Michelle Wie shouted for her ball to "get into the hole" as she watched her near ace on the par-3 fifth hole yesterday.
Meunier-LeboucRANCHO MIRAGE, Calif. (AP) - At the age of 13, Annika Sorenstam was a 45-handicapper in Sweden. Patricia Meunier-Lebouc was just being introduced to the strange game of golf in France.
By Tim Dahlberg
AP Sports Writer
Neither could imagine spending their spring break the way Michelle Wie is - playing with them Sunday in the final round of the Kraft Nabisco.
"I cannot relate at all," Sorenstam said. "She's playing at a totally different level than I did at that age."
The long-hitting Wie gave fans a glimpse of the future of women's golf Saturday, overpowering the Dinah Shore tournament course to shoot a 6-under 66 and join Sorenstam and Meunier-Lebouc in the final group of the first major championship of the year.
The eighth-grader wasn't all that happy with the result after two short missed putts on the back nine.
"It's killing me right now," she said. "I could have been second by now."
Meunier-Lebouc shot a 2-under 70 to take a three-stroke lead over Sorenstam and four over Wie.
But while a French player leading a major championship would be big news any other time, it was overshadowed by the play of Wie, who had the crowds gasping in disbelief at the length of her drives.
A 13-year-old named Aree Song was in the final group here three years ago and finished 10th, but she didn't hit the ball the distances Wie does.
"My drives kept going father and farther each hole," Wie said. "On 16 I just flew it over the trees. It was about 310."
A day earlier, Wie became the youngest player to ever make a cut in an LPGA major championship. She didn't take long to challenge for the lead, making six birdies in the first 11 holes and pars the rest of the way in.
Her gallery grew along the way, as word spread of the 13-year-old who hits the ball past everyone.
"I didn't even know what I was shooting," Wie said. "I just felt like I had to make one more birdie."
Sorenstam, meanwhile, had putting problems and finished with a 71 in her bid to win the Kraft Nabisco a third straight time.
Sorenstam is a master at playing her own game and keeping her focus. She will need all of it to play with a 13-year-old who will likely be hitting her drives 30 to 40 yards past her.
Meunier-Lebouc, who began the day with a two shot lead, led by as many as five shots on the back nine before bogeys on 16 and 17 brought her back closer to the field.
She missed an 8-footer for birdie on 18 to finish with a 2-under 70 that left her at 8 under on a course she hadn't seen before this week.
"I'm very happy and at the same time scared," Meunier-Lebouc said. "That's the best, actually. That's why I'm here."
Meunier-Lebouc, who has won five times on the European tour and once last year on the LPGA Tour, has experience playing with Sorenstam in the final group. She was with her last week in Phoenix, where they tied for third.
She's seen Sorenstam up close enough while playing her last five rounds with her to know what she's capable of. She also knows she is playing the golf of her life.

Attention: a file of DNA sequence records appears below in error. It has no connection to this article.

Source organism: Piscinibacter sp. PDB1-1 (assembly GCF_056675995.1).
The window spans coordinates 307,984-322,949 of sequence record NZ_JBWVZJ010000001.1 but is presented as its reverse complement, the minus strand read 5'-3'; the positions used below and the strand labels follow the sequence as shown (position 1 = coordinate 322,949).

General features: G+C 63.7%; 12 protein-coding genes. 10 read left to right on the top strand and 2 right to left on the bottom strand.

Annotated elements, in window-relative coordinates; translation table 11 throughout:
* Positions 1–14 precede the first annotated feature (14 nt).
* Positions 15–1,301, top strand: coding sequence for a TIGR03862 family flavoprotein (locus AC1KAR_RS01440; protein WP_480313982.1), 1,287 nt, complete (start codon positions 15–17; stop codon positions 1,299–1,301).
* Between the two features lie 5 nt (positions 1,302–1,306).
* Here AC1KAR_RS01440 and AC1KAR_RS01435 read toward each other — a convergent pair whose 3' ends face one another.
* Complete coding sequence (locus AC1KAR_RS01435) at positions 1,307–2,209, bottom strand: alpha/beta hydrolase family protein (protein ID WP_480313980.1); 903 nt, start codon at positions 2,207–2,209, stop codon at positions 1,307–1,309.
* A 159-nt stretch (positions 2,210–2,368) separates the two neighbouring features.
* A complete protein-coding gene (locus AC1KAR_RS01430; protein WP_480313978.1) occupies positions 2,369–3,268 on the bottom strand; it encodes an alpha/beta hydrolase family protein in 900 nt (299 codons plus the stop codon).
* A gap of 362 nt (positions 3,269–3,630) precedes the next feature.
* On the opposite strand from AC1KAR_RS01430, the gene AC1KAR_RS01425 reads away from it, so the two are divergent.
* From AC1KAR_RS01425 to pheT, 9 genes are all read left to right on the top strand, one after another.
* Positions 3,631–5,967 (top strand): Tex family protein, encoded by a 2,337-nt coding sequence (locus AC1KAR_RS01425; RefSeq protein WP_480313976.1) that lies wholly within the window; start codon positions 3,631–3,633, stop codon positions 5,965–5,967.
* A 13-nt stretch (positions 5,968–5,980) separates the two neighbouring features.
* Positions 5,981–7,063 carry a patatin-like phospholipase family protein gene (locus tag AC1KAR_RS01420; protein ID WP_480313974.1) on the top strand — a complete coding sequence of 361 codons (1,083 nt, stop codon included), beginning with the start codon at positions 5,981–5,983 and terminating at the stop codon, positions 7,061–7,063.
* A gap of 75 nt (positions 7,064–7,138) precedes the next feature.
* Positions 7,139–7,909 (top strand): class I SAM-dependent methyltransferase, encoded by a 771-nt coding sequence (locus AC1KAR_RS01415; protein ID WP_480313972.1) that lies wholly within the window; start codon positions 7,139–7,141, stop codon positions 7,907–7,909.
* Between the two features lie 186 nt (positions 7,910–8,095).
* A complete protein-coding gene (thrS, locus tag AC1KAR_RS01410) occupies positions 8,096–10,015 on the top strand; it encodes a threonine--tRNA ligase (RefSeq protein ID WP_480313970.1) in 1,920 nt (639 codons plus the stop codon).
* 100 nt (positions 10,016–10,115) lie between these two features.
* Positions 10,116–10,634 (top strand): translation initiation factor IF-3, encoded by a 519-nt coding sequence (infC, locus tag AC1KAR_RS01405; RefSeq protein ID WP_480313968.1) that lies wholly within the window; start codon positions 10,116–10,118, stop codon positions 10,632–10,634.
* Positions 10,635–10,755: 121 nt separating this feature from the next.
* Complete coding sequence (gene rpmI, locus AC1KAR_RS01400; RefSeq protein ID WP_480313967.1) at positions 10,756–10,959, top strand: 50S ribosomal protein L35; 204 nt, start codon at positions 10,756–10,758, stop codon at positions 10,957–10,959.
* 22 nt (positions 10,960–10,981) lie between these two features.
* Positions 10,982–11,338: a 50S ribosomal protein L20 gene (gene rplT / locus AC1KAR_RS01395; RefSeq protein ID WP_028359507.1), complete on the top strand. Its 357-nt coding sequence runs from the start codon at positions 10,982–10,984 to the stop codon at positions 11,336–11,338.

"I think it's going to be the best experience of my life," Meunier-Lebouc said. "It keeps getting better every day."
Rookie Lorena Ochoa had threatened to make it in the final group, getting to 7-under after a front-nine 32. But she had problems on the back nine, hitting it behind a tree on 11, and into the water on 14 for a back-nine 42 that left her seven shots back.
Wie's prodigious length and her calm demeanor not only won over the galleries, but seemed intimidating to some of her fellow players.
That showed on the 12th hole, a 385-yard par-4 where Wie hit a 3-wood long down the fairway. Leta Lindley, who was playing with Wie, pulled out her driver, hit it short into the right rough and ended up making a triple bogey seven.
Michelle Wie shot a 66 yesterday at the KraftNabisco and is in third place.
"It was very unnerving for the two girls playing with her after a while," said Wie's swing coach, Gary Gilchrest.
All week long, Wie has been hitting 300-yard drives, reducing the 6,510-yard Dinah Shore tournament course at Mission Hills Country Club into a pitch-and-putt course.
The 6-foot-tall Wie stood waiting patiently all day Friday for her playing partners to hit their shots from 50 to 100 yards behind her. Almost every second shot on the par-4s was hit with a wedge, and she had irons into many of the par-5s.
"I think I hit maybe two soft 9-irons all week," she said.
Wie's biggest problems came with her father, B.J. Wie, a university professor who caddies for his daughter. On the 18th hole she hit a long drive and had about 225 to a green surrounded by water and he wondered if she was going to go for it.
"I told him, 'Don't even put that thought in your mind," Wie said, laughing.
Wie said she also had to calm her father down throughout the round.
"Every five minutes, it's like, chill please," she said.
Divots: Wie's 66 tied the low round by an amateur in an LPGA major set by Carol Semple-Thompson in the 1994 U.S. Women's Open and Caroline Keggi in the 1988 Nabisco Dinah Shore. ... Wie said she will have to cut back her schedule next year because she will be in high school taking honors courses in geometry, biology and Chinese.
Ladies Professional Golf Association
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